They called him Flintlock. A bounty hunter with an ancient Hawken muzzle loader and his own way of doing business on the frontier. A loner who has brought down the most vicious killers in the West, Flintlock is a towering, daring hero in William and J.A. Johnstone's electrifying new saga.
Drawn To A Killing Ground. . .
$10,000. That's bounty on the head of the most hated man in Texas--the man that Flintlock has been hired to guard. The crime was the brutal murder of a young school-teacher. The verdict was not guilty for lack of evidence. And the suspected killer's first guard was murdered by a shotgun blast. What makes Flintlock believe in this man's innocence? Call it a gut instinct. Or call maybe just a hankering for a fight. Because Flintlock knows that some very powerful and dangerous people are trying to make a man look guilty as sin. The only way for Flintlock to get the truth now is to go gunning for it--on a bad man's blood-soaked killing ground. . .
About the Author
William W. Johnstone is the USA Today and New York Times bestselling author of over 300 books, including Preacher, The Last Mountain Man, Luke Jensen Bounty Hunter, Flintlock, Savage Texas, Matt Jensen, The Last Mountain Man; The Family Jensen, Sidewinders, and Shawn O'Brien Town Tamer . His thrillers include Phoenix Rising, Home Invasion, The Blood of Patriots, The Bleeding Edge, and Suicide Mission. Visit his website at www.williamjohnstone.net or by email at firstname.lastname@example.org.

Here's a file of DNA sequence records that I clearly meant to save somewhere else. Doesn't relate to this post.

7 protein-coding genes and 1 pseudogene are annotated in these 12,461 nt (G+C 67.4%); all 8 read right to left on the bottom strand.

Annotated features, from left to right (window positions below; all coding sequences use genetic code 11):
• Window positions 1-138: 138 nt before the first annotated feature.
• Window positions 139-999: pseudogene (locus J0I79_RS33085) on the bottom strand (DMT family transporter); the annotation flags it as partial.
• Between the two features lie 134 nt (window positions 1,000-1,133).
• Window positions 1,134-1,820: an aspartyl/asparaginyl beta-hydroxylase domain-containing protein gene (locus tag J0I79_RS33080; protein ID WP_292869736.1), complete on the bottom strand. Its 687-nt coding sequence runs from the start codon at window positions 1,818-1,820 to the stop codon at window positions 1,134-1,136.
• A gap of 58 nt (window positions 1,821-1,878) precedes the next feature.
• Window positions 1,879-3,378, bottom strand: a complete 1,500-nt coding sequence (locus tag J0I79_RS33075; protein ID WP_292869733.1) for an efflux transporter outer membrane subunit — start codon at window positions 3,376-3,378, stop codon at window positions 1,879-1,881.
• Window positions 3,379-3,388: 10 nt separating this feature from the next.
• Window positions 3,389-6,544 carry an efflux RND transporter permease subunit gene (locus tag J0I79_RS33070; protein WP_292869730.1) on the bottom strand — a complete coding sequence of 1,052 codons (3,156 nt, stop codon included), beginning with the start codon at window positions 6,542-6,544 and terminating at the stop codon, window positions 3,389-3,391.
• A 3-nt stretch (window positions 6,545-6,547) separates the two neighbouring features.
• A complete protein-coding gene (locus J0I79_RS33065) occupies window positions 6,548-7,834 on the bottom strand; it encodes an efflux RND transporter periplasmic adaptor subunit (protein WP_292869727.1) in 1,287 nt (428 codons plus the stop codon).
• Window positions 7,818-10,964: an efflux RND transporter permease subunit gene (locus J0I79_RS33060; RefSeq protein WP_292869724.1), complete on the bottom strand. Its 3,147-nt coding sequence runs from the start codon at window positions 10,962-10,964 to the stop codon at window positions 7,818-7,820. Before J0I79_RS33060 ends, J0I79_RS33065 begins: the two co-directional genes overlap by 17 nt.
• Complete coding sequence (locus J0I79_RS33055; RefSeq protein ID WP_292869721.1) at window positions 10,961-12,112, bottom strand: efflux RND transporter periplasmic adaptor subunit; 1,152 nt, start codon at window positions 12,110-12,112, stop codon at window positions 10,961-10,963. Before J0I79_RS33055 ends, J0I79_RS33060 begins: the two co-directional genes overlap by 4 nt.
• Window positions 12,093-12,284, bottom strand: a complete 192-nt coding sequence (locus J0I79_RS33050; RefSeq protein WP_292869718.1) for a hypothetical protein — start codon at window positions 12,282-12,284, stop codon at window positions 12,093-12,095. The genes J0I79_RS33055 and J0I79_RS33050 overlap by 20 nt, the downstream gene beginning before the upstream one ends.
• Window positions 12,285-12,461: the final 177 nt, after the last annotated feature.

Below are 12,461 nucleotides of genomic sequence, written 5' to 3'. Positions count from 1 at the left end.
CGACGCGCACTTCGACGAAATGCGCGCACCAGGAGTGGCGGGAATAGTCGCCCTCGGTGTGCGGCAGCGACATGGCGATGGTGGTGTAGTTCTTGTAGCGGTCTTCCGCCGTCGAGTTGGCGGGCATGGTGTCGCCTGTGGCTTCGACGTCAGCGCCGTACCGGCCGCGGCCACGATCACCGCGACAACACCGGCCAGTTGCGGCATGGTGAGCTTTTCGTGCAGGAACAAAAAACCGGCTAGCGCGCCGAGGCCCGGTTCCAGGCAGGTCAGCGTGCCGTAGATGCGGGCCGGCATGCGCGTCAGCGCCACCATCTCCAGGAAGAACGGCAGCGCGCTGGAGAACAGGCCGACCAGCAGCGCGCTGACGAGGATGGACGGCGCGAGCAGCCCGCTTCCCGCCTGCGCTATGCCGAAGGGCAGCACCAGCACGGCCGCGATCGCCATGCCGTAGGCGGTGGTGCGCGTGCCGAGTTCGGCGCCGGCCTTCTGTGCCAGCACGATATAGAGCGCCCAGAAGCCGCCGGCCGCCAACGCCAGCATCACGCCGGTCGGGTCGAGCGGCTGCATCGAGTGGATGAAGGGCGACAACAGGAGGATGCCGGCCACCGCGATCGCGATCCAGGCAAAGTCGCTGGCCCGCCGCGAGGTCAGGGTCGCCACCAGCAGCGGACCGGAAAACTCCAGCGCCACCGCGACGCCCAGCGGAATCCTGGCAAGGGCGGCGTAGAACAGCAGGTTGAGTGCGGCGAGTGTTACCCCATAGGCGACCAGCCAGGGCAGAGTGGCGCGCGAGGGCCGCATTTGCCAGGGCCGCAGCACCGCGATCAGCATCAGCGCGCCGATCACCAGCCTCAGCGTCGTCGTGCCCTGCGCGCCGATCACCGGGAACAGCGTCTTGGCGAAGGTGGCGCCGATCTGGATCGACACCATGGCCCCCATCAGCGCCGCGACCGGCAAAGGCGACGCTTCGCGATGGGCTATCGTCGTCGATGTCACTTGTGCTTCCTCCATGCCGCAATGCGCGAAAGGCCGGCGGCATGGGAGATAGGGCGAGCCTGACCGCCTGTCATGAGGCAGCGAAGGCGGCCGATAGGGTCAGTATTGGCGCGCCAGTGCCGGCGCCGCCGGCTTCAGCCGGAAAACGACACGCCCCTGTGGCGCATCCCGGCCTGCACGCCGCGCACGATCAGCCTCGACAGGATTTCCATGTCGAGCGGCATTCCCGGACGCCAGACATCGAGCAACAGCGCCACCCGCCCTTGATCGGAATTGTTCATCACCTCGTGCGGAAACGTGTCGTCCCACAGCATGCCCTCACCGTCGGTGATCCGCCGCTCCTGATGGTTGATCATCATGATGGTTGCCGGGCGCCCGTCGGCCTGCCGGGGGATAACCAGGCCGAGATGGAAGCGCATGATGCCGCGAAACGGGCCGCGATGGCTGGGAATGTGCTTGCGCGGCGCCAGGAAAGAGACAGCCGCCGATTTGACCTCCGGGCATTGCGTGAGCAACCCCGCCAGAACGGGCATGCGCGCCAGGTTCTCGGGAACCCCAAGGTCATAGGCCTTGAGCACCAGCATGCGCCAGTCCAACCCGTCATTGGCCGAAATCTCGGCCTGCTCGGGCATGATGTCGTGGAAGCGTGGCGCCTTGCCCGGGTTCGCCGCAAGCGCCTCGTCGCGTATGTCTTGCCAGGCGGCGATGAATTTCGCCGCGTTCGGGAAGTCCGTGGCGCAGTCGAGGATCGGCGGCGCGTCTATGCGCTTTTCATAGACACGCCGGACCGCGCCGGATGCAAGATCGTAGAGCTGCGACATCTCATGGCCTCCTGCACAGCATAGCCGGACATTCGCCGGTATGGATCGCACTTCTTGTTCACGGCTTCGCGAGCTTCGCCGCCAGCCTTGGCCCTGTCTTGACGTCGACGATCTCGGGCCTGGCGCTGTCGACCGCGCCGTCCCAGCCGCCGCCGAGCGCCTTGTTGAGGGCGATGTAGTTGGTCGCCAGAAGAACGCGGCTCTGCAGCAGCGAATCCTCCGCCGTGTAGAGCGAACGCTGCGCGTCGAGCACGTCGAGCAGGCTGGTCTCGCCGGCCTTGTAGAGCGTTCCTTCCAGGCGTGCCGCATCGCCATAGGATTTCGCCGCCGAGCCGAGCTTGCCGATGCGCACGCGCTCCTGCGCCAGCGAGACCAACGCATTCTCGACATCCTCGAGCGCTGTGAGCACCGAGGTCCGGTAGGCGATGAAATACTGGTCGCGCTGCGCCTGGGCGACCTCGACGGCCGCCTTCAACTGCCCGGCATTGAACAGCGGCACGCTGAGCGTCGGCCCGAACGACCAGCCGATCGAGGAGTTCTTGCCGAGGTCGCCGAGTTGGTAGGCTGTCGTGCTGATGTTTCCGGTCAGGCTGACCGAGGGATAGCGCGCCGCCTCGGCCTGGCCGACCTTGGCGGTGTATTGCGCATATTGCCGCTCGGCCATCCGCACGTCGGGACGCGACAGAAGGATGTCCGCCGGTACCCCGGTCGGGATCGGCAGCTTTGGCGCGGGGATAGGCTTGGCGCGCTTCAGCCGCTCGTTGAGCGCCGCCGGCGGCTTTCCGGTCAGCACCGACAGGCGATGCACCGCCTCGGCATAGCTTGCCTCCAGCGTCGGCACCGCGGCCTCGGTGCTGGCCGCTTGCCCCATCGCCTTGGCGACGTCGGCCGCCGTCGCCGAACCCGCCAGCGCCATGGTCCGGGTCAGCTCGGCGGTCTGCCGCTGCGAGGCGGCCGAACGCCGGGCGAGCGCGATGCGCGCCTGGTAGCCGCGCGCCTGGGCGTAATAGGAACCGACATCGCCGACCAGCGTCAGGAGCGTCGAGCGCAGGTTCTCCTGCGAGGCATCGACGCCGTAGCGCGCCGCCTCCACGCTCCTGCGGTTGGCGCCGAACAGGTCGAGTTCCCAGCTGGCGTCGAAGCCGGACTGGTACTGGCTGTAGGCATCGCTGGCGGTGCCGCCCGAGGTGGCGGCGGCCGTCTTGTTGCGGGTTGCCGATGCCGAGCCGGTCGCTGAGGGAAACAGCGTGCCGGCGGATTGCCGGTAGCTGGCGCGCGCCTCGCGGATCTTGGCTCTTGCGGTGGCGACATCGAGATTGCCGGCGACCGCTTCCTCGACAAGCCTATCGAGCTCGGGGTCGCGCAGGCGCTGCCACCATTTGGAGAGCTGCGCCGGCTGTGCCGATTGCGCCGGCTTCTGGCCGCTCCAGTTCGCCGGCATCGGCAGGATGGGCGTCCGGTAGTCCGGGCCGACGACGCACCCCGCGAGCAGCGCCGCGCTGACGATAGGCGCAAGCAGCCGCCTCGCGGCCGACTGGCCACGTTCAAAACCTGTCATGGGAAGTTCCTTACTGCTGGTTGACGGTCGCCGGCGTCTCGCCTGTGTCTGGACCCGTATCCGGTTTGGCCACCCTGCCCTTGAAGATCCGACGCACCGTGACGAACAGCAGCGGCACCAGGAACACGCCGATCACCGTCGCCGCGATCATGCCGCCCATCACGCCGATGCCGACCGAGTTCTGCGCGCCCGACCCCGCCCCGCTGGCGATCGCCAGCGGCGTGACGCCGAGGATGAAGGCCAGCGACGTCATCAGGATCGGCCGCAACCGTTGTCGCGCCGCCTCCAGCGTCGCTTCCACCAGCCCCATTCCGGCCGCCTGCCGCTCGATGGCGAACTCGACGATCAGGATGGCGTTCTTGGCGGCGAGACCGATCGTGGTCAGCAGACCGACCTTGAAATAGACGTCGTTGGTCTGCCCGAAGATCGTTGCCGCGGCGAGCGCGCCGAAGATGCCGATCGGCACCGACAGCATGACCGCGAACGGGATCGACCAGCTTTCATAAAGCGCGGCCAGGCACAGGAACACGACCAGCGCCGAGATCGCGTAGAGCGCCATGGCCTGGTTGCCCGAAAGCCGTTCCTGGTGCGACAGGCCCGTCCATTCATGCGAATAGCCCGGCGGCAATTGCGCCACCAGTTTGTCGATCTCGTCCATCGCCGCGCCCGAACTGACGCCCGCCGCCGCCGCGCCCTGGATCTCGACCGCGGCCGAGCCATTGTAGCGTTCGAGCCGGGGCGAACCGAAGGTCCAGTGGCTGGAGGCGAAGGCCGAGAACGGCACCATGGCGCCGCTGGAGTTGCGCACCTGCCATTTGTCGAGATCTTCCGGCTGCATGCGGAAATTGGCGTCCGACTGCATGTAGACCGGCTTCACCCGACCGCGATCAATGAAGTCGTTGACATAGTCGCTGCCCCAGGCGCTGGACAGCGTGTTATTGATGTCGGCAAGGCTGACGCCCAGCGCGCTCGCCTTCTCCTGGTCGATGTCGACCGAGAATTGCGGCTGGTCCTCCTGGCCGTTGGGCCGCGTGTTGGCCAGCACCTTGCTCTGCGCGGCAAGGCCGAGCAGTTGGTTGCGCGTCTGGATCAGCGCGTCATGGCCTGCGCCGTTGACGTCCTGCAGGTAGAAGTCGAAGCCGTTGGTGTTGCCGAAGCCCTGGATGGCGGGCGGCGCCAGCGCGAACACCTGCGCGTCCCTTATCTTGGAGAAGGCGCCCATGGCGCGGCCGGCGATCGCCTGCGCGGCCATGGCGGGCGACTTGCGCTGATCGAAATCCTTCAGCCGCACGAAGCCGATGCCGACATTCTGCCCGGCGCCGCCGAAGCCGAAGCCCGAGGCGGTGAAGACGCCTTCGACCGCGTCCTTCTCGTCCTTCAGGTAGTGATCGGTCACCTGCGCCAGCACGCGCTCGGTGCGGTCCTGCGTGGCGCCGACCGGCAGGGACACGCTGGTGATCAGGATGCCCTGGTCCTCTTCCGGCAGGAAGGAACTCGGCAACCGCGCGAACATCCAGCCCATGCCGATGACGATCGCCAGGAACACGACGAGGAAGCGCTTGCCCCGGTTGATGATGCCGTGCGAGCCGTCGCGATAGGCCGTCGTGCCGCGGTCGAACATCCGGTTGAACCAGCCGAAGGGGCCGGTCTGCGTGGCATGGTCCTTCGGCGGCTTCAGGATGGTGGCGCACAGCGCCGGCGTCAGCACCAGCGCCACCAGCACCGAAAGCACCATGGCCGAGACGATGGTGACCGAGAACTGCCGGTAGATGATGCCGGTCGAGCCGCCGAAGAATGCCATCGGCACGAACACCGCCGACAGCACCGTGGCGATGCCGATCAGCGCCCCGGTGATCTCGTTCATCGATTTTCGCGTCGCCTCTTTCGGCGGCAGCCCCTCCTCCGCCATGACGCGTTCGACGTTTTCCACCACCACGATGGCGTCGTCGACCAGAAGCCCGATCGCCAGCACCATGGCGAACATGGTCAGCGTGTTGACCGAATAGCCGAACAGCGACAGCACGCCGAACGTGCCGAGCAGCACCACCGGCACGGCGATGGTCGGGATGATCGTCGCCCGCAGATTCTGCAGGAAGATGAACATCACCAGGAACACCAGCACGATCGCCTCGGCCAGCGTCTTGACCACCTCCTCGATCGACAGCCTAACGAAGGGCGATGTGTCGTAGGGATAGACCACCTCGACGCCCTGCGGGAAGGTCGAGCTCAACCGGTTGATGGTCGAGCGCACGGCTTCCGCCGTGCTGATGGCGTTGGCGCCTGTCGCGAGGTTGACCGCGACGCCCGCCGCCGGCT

Being the all-around assistant, typist, researcher, and fact checker to one of the most popular western authors of all time, J.A. Johnstone learned from the master, Uncle William W. Johnstone.
He began tutoring J.A. at an early age. After-school hours were often spent retyping manuscripts or researching his massive American Western history library as well as the more modern wars and conflicts. J.A. worked hard—and learned.
"Every day with Bill was an adventure story in itself. Bill taught me all he could about the art of storytelling. ‘Keep the historical facts accurate,' he would say. ‘Remember the readers, and as your grandfather once told me, I am telling you now: be the best J.A. Johnstone you can be.'"